Advocates of the American Bumblebee won an oh-so tiny victory recently when the U.S. Fish and Wildlife Service (FSW) announced it would consider adding it to the endangered species list.
For those too busy to keep track of what’s been happening to bees in general, and the American Bumblebee in particular, the little critters are being absolutely obliterated by Big Ag pesticides from companies including Bayer AG and Syngenta. And that’s a big deal because bees pollinate a bunch of fruits and vegetables in your local grocery.
A Center for Biodiversity petition to the U.S. Fish and Wildlife Service made no bones about how it views pesticides:
“…Neonicotinoid use has increased significantly since 2014 and represent the largest contribution to toxic loading for bees in the landscape…Even with some countries banning or phasing out neonicotinoids, in July 2019, the EPA granted new approvals for the relatively new neonicotinoid sulfoxaflor to be used on a massive scale on ornamental plants and crops that are highly attractive to pollinators…existing pesticide regulation does not provide an adequate regulatory mechanism for protecting this or any other native pollinator species…”
The petition also points out the American Bumblebee faces significant survival pressure from habitat loss, disease and the changing climate. A virtual cauldron of death.
The Fish and Wildlife Service will take a year to decide whether the American Bumblebee follows the Rusty Patch Bumblebee, which was granted endangered species status (ESS) in 2017. But if you think ESS will guarantee the bumblebee’s survival you would be sadly mistaken. The Fish and Wildlife Service found that the Rusty Patch population is just 13% of what it was two decades ago and now is found in just 0.1% of its historical range. 0.1% full stop.
Despite those dire numbers, the Fish and Wildlife Service failed to grant the Rusty Patch critical habitat status which would have afforded the bee additional protections. The Center for Biodiversity has sued the FWS, essentially making the argument that the agency is wrong to rule the Rusty Patch Bumblebee can survive anywhere, including presumably my hall closet.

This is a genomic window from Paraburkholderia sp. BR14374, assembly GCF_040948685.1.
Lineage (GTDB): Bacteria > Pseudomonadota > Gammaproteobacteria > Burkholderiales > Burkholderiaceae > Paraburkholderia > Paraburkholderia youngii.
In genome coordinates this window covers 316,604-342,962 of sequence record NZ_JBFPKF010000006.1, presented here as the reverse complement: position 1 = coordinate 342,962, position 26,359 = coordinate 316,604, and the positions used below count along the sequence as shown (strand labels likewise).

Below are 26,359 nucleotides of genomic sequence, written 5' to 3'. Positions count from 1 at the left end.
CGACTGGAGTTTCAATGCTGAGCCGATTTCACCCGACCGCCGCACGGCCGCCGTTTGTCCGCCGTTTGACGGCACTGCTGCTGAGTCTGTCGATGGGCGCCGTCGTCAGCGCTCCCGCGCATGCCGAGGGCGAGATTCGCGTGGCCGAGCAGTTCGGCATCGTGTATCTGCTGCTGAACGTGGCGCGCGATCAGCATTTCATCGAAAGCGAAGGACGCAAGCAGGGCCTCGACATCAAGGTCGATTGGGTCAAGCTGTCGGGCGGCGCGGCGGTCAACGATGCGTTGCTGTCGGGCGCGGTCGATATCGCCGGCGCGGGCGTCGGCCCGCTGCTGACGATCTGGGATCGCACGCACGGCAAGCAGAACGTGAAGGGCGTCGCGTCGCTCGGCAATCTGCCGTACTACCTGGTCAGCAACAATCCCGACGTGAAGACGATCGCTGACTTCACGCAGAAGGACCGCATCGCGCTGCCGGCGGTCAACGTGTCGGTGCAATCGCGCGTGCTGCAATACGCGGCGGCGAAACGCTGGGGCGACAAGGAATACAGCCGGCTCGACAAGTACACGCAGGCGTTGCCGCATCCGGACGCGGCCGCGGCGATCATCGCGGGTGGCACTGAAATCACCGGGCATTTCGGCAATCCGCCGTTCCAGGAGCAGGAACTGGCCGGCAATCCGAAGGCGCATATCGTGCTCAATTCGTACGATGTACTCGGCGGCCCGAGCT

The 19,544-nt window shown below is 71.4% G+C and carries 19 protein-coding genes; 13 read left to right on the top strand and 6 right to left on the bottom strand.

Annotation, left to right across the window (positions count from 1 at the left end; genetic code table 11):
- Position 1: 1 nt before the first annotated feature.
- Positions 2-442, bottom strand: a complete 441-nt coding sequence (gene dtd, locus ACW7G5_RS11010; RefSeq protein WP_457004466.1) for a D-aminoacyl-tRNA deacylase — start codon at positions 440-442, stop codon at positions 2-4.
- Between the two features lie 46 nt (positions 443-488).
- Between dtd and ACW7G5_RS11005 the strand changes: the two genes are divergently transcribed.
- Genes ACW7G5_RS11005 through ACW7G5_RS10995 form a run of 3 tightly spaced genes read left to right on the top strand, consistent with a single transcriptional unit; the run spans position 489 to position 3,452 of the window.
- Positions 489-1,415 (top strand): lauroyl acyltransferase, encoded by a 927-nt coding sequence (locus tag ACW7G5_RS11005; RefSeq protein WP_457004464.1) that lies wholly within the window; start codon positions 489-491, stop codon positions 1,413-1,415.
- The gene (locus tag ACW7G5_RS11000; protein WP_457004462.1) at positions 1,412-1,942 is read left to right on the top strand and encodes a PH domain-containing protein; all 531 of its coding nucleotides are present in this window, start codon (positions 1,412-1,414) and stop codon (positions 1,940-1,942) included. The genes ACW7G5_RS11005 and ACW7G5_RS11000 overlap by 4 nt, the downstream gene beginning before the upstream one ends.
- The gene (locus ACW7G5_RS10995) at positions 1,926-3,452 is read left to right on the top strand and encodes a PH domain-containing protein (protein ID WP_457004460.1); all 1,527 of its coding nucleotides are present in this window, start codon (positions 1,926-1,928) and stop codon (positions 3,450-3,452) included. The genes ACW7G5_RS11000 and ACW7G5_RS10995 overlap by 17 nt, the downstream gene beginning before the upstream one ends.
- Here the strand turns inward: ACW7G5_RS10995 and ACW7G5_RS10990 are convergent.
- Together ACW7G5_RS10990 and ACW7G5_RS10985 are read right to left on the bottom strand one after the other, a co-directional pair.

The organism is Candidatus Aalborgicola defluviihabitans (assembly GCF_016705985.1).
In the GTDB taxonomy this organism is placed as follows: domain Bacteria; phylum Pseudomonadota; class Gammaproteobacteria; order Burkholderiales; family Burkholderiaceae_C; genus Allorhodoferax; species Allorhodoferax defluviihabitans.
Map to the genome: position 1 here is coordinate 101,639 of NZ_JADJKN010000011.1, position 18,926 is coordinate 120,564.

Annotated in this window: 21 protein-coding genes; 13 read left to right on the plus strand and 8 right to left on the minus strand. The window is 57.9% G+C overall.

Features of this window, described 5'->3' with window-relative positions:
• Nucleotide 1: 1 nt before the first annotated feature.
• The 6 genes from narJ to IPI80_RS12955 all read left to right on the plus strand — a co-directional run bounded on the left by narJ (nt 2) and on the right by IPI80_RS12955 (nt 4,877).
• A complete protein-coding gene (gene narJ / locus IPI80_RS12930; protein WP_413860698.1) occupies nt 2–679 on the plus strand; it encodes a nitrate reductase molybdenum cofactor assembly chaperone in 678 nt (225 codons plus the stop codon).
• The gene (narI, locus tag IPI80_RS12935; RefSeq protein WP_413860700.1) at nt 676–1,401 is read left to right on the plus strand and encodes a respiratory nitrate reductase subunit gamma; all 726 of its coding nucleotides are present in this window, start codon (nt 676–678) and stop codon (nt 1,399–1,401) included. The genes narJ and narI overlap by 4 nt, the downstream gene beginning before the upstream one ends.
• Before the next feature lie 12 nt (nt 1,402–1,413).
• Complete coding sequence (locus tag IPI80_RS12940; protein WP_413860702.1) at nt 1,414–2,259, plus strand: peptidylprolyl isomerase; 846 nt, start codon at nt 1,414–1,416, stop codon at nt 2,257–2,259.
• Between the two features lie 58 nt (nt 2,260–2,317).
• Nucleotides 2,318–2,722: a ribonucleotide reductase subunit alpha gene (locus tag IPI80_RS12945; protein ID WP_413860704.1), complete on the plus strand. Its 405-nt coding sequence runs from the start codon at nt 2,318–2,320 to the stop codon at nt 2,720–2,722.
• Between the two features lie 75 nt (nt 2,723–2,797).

“…the Service found that designating critical habitat would not be prudent because “it would not be beneficial to the species”… the Service’s application gives unprecedented and unlawful breadth to the “not prudent” exception and cannot be reconciled with Congress’s intent.”
How that lawsuit is resolved is anybody’s guess but what is clear is both pesticide law and the culture at agencies are stacked against the bumblebee.
As part of its recovery plan for the Rusty Patch Bumblebee, the Fish and Wildlife Service issued this steaming pile of whatnot as its plan to protect the bee from pesticides:
Successful minimization measures may include the following:
a. Conduct population-specific pesticide assessments and risk analyses.
b. Conduct research on sources, exposure, and impacts of pesticides.
c. Implement pesticide minimization measures (for example, create pesticide registry
programs, implement pollinator-safe labeling on nursery plants, establish buffers around populations, implement integrated pest management).
d. Provide outreach and education to the public and agricultural community.
That’s a word salad that essentially is a whole lot of nothing. Many of these activities have gone on for years. Busy (bee?) work. And the bee population continues to shrink.
To its credit, the Environmental Protection Agency in January 2020 dipped a tentative toe into pesticide usage with publication of an interim registration review decision for neonicotinoids. Risk assessments of neonicotinoids are now underway with targeted completion this year. Perhaps EPA will follow the science and not the wishes of Big Ag. One could hope.
Still, saving the Rusty Patch and American bumblebees will require a major course correction. Nibbling around at the edges of the problem is doomed to fail. The 116th Congress saw the introduction of H.R. 7940, the Protect America’s Children from Toxic Pesticides Act. If signed into law, the bill would have likely phased out neonicotinoid usage. Proponents of the measure will be introduced again this term.
Big Ag has mixed up hundreds of products containing some combination of neonicotinoids. And as soon as one toxic pesticide is deregistered by EPA others spring up to replace it in a never-ending cycle. Well, it’s time to break the cycle before agriculture creates unwanted consequences that might one day impact the food supply.
About Dave Dickey
Dickey spent nearly 30 years at University of Illinois at Urbana-Champaign’s NPR member station WILL-AM 580 where he won a dozen Associated Press awards for his reporting. For 13 years, he directed Illinois Public Media’s agriculture programming. His weekly column for Investigate Midwest covers agriculture and related issues including politics, government, environment and labor. His opinions are his own and do not reflect Investigate Midwest. Email him at firstname.lastname@example.org.
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